The first big decision that we've had to make as prospective adoptive parents is which agency we're going to use. (Well, the real first big decision was actually to adopt, but I guess that goes without saying!) Before we started, I had no idea how many adoption agencies are out there. Let me tell you - there are a lot.
So where to begin? We were lucky, in that we found out about an annual adoption fair happening locally through Microsoft. It had some "Adoption 101" type sessions, and it had numerous representatives from all sorts of agencies that operate in Washington. So we thought, "great, let's go!" And next thing you know, there we were in November, with probably 20 different agencies staring us down as we walked into the conference room. It was more than a little intimidating for two first-time parents who still weren't quite sure what they were getting themselves into :)
As it turns out, we were able to narrow down our choices pretty quickly. As gay men, we decided that we wanted to do a domestic adoption; while international adoptions are probably possible, the legality of gay parents adopting from foreign countries introduces a whole host of problems that we'd rather avoid. So all those agencies that only do international adoptions: out. Additionally, we were able to nix any Christian agencies; many of them won't place with gay and lesbian parents, and even if they did it would likely still take longer for us to be picked by a birth family. Finally, we knew that we wanted an established agency that employed more than just a handful of people. After all that, we were left with two agencies: Amara Parenting and Open Adoption & Family Services.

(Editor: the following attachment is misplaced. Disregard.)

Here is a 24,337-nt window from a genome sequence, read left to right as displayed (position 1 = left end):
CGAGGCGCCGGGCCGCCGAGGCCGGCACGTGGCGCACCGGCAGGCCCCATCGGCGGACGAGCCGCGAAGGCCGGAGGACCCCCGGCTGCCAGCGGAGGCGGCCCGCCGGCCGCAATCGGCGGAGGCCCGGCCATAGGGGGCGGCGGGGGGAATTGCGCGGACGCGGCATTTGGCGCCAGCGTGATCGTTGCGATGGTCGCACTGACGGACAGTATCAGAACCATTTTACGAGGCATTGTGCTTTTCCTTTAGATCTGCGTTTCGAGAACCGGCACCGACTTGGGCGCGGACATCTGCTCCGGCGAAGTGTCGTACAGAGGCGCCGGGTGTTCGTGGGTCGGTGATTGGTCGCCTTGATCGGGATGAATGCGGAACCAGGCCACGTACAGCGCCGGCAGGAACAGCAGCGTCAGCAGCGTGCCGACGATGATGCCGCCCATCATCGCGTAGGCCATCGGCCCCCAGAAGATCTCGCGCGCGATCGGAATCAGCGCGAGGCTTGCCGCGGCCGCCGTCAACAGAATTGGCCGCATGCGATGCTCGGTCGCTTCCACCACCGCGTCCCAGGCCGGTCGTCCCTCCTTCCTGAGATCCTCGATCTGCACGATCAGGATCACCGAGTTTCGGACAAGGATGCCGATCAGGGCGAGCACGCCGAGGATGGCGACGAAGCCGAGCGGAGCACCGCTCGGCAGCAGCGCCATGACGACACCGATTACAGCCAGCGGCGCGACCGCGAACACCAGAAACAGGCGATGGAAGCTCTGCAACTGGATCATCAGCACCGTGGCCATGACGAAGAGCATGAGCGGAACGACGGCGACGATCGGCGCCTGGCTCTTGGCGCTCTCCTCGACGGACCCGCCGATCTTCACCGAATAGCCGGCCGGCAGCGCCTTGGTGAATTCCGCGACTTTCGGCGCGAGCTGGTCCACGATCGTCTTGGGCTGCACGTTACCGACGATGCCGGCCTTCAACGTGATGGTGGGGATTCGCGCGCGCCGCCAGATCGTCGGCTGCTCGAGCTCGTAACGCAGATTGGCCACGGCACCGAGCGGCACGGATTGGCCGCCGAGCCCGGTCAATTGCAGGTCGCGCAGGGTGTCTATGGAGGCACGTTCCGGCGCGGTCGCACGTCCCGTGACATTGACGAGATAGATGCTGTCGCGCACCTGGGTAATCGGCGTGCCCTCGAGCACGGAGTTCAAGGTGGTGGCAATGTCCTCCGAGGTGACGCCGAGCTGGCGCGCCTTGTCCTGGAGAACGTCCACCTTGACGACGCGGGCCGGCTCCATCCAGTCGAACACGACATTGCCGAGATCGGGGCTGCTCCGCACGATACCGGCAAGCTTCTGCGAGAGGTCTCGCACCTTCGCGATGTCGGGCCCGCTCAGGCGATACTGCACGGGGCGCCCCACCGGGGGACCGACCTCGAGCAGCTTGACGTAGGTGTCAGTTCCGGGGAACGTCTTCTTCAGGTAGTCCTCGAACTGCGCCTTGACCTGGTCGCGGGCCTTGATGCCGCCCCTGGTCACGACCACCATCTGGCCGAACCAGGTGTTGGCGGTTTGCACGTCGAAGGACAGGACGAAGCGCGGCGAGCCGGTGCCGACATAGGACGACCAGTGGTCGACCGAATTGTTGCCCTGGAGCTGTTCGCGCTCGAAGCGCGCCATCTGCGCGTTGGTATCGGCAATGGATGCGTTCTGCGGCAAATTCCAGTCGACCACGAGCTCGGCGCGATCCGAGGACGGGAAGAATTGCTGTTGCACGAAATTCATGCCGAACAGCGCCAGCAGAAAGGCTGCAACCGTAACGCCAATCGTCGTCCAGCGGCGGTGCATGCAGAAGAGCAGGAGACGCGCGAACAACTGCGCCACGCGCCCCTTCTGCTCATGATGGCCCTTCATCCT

After the fair, we did some more research on our own, but we kept coming back to these two agencies. We felt comfortable with both from what we knew of them, and either seemed like it could be a good fit for us. So all that remained was for us to call up the agencies and sign up for their individual informational sessions - finding out more would of course be essential in deciding which agency to use.
In retrospect, I think signing up for Amara's and Open Adoption's info sessions was really when everything started to feel real to me. Up until then, we had gone to a few meetings sponsored by the Microsoft adoption employee group, but we were mostly passive participants at best. Now, all of a sudden, we were taking concrete steps on our own to start moving forward. Even though signing up for the informational sessions was in no way a commitment, it still felt like a big first step.
Next up: our visit to Amara.
Picking Our Agency, Part 2: Amara Parenting
Picking Our Agency, Part 3: Open Adoption & Family Services
Picking Our Agency, Part 4: The Decision